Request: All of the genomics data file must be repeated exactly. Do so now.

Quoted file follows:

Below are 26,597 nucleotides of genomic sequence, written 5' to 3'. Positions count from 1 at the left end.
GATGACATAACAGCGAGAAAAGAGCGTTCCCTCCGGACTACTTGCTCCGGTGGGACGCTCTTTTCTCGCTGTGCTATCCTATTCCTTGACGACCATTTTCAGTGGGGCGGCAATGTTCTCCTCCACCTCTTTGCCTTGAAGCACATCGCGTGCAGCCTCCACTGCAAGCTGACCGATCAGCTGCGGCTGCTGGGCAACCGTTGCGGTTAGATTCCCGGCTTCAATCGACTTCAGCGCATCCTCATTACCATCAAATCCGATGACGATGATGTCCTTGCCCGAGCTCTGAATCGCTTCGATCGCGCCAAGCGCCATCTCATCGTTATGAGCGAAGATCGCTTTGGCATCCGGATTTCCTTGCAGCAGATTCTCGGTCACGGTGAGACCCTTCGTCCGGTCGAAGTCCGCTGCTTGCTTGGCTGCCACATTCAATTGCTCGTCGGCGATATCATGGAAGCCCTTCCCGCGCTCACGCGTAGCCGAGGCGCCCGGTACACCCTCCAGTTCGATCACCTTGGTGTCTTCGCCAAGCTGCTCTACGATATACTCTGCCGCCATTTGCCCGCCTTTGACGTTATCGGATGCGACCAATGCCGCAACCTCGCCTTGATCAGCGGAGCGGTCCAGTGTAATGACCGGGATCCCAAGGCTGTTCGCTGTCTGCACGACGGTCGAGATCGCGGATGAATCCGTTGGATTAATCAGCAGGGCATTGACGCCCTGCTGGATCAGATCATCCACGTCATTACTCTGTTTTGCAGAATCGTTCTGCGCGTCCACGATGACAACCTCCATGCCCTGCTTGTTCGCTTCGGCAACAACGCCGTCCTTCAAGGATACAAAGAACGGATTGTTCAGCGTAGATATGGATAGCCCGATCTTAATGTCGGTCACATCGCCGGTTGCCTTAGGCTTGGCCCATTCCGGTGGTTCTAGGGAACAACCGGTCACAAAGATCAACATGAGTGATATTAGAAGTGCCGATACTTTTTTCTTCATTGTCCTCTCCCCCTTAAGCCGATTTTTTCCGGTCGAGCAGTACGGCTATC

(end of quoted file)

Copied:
Below are 26,597 nucleotides of genomic sequence, written 5' to 3'. Positions count from 1 at the left end.
GATGACATAACAGCGAGAAAAGAGCGTTCCCTCCGGACTACTTGCTCCGGTGGGACGCTCTTTTCTCGCTGTGCTATCCTATTCCTTGACGACCATTTTCAGTGGGGCGGCAATGTTCTCCTCCACCTCTTTGCCTTGAAGCACATCGCGTGCAGCCTCCACTGCAAGCTGACCGATCAGCTGCGGCTGCTGGGCAACCGTTGCGGTTAGATTCCCGGCTTCAATCGACTTCAGCGCATCCTCATTACCATCAAATCCGATGACGATGATGTCCTTGCCCGAGCTCTGAATCGCTTCGATCGCGCCAAGCGCCATCTCATCGTTATGAGCGAAGATCGCTTTGGCATCCGGATTTCCTTGCAGCAGATTCTCGGTCACGGTGAGACCCTTCGTCCGGTCGAAGTCCGCTGCTTGCTTGGCTGCCACATTCAATTGCTCGTCGGCGATATCATGGAAGCCCTTCCCGCGCTCACGCGTAGCCGAGGCGCCCGGTACACCCTCCAGTTCGATCACCTTGGTGTCTTCGCCAAGCTGCTCTACGATATACTCTGCCGCCATTTGCCCGCCTTTGACGTTATCGGATGCGACCAATGCCGCAACCTCGCCTTGATCAGCGGAGCGGTCCAGTGTAATGACCGGGATCCCAAGGCTGTTCGCTGTCTGCACGACGGTCGAGATCGCGGATGAATCCGTTGGATTAATCAGCAGGGCATTGACGCCCTGCTGGATCAGATCATCCACGTCATTACTCTGTTTTGCAGAATCGTTCTGCGCGTCCACGATGACAACCTCCATGCCCTGCTTGTTCGCTTCGGCAACAACGCCGTCCTTCAAGGATACAAAGAACGGATTGTTCAGCGTAGATATGGATAGCCCGATCTTAATGTCGGTCACATCGCCGGTTGCCTTAGGCTTGGCCCATTCCGGTGGTTCTAGGGAACAACCGGTCACAAAGATCAACATGAGTGATATTAGAAGTGCCGATACTTTTTTCTTCATTGTCCTCTCCCCCTTAAGCCGATTTTTTCCGGTCGAGCAGTACGGCTATC